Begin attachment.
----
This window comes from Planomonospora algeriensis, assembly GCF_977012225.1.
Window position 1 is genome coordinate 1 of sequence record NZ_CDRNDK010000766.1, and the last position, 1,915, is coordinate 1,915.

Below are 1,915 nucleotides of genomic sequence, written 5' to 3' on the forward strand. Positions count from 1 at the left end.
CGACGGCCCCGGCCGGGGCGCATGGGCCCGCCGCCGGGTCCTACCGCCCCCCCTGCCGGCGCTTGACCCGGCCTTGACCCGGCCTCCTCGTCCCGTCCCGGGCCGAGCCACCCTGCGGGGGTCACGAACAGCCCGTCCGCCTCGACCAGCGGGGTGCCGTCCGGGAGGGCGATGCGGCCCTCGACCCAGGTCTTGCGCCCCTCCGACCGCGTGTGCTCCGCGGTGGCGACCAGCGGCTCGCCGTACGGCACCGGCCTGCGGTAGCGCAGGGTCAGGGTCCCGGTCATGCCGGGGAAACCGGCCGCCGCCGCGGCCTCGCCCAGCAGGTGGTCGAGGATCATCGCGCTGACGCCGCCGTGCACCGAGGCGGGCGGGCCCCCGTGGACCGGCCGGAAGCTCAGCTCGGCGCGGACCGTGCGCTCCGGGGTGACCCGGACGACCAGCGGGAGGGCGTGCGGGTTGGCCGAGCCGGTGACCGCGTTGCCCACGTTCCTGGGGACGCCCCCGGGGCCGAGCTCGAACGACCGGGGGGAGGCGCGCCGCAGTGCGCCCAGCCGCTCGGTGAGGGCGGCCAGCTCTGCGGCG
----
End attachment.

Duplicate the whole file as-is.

This window comes from Planomonospora algeriensis, assembly GCF_977012225.1.
Window position 1 is genome coordinate 1 of sequence record NZ_CDRNDK010000766.1, and the last position, 1,915, is coordinate 1,915.

Below are 1,915 nucleotides of genomic sequence, written 5' to 3' on the forward strand. Positions count from 1 at the left end.
CGACGGCCCCGGCCGGGGCGCATGGGCCCGCCGCCGGGTCCTACCGCCCCCCCTGCCGGCGCTTGACCCGGCCTTGACCCGGCCTCCTCGTCCCGTCCCGGGCCGAGCCACCCTGCGGGGGTCACGAACAGCCCGTCCGCCTCGACCAGCGGGGTGCCGTCCGGGAGGGCGATGCGGCCCTCGACCCAGGTCTTGCGCCCCTCCGACCGCGTGTGCTCCGCGGTGGCGACCAGCGGCTCGCCGTACGGCACCGGCCTGCGGTAGCGCAGGGTCAGGGTCCCGGTCATGCCGGGGAAACCGGCCGCCGCCGCGGCCTCGCCCAGCAGGTGGTCGAGGATCATCGCGCTGACGCCGCCGTGCACCGAGGCGGGCGGGCCCCCGTGGACCGGCCGGAAGCTCAGCTCGGCGCGGACCGTGCGCTCCGGGGTGACCCGGACGACCAGCGGGAGGGCGTGCGGGTTGGCCGAGCCGGTGACCGCGTTGCCCACGTTCCTGGGGACGCCCCCGGGGCCGAGCTCGAACGACCGGGGGGAGGCGCGCCGCAGTGCGCCCAGCCGCTCGGTGAGGGCGGCCAGCTCTGCGGCG